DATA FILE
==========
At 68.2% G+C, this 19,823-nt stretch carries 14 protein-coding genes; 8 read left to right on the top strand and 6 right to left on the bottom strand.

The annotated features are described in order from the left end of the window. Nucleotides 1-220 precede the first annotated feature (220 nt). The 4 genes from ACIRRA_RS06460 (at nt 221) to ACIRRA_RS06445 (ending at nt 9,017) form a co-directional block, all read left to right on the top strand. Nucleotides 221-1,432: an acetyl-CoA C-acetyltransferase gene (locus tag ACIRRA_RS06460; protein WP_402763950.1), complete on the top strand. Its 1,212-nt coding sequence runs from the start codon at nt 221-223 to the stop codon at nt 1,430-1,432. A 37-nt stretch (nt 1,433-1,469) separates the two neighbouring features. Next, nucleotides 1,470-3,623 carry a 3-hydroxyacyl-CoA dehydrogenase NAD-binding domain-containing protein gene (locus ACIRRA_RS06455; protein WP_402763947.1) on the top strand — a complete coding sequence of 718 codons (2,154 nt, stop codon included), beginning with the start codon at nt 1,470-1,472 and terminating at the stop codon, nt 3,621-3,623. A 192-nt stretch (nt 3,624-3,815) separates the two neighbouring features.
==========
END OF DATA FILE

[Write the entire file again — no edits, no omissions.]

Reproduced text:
At 68.2% G+C, this 19,823-nt stretch carries 14 protein-coding genes; 8 read left to right on the top strand and 6 right to left on the bottom strand.

The annotated features are described in order from the left end of the window. Nucleotides 1-220 precede the first annotated feature (220 nt). The 4 genes from ACIRRA_RS06460 (at nt 221) to ACIRRA_RS06445 (ending at nt 9,017) form a co-directional block, all read left to right on the top strand. Nucleotides 221-1,432: an acetyl-CoA C-acetyltransferase gene (locus tag ACIRRA_RS06460; protein WP_402763950.1), complete on the top strand. Its 1,212-nt coding sequence runs from the start codon at nt 221-223 to the stop codon at nt 1,430-1,432. A 37-nt stretch (nt 1,433-1,469) separates the two neighbouring features. Next, nucleotides 1,470-3,623 carry a 3-hydroxyacyl-CoA dehydrogenase NAD-binding domain-containing protein gene (locus ACIRRA_RS06455; protein WP_402763947.1) on the top strand — a complete coding sequence of 718 codons (2,154 nt, stop codon included), beginning with the start codon at nt 1,470-1,472 and terminating at the stop codon, nt 3,621-3,623. A 192-nt stretch (nt 3,624-3,815) separates the two neighbouring features.